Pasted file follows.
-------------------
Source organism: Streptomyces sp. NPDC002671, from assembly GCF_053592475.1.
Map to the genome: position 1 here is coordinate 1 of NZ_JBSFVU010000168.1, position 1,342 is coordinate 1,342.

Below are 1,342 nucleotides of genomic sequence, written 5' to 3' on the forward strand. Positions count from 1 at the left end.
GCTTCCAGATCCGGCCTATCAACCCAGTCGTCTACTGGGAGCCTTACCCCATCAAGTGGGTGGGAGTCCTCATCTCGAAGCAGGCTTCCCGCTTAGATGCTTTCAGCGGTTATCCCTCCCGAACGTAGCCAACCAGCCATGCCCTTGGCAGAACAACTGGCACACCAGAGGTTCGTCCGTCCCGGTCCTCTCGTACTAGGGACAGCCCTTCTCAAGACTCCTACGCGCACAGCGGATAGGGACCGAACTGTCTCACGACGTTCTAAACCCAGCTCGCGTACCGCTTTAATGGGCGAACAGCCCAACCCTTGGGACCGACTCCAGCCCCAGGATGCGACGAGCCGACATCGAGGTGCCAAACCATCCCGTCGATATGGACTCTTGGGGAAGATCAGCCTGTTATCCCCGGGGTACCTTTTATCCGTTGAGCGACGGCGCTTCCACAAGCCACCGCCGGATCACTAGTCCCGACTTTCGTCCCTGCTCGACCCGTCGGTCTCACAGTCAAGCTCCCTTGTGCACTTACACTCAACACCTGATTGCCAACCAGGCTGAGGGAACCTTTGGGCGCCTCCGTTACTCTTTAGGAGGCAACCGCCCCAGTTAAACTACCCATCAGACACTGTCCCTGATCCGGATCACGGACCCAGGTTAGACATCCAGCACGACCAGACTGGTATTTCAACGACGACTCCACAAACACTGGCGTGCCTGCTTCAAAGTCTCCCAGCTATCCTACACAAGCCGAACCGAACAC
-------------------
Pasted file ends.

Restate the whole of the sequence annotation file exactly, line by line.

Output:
Source organism: Streptomyces sp. NPDC002671, from assembly GCF_053592475.1.
Map to the genome: position 1 here is coordinate 1 of NZ_JBSFVU010000168.1, position 1,342 is coordinate 1,342.

Below are 1,342 nucleotides of genomic sequence, written 5' to 3' on the forward strand. Positions count from 1 at the left end.
GCTTCCAGATCCGGCCTATCAACCCAGTCGTCTACTGGGAGCCTTACCCCATCAAGTGGGTGGGAGTCCTCATCTCGAAGCAGGCTTCCCGCTTAGATGCTTTCAGCGGTTATCCCTCCCGAACGTAGCCAACCAGCCATGCCCTTGGCAGAACAACTGGCACACCAGAGGTTCGTCCGTCCCGGTCCTCTCGTACTAGGGACAGCCCTTCTCAAGACTCCTACGCGCACAGCGGATAGGGACCGAACTGTCTCACGACGTTCTAAACCCAGCTCGCGTACCGCTTTAATGGGCGAACAGCCCAACCCTTGGGACCGACTCCAGCCCCAGGATGCGACGAGCCGACATCGAGGTGCCAAACCATCCCGTCGATATGGACTCTTGGGGAAGATCAGCCTGTTATCCCCGGGGTACCTTTTATCCGTTGAGCGACGGCGCTTCCACAAGCCACCGCCGGATCACTAGTCCCGACTTTCGTCCCTGCTCGACCCGTCGGTCTCACAGTCAAGCTCCCTTGTGCACTTACACTCAACACCTGATTGCCAACCAGGCTGAGGGAACCTTTGGGCGCCTCCGTTACTCTTTAGGAGGCAACCGCCCCAGTTAAACTACCCATCAGACACTGTCCCTGATCCGGATCACGGACCCAGGTTAGACATCCAGCACGACCAGACTGGTATTTCAACGACGACTCCACAAACACTGGCGTGCCTGCTTCAAAGTCTCCCAGCTATCCTACACAAGCCGAACCGAACAC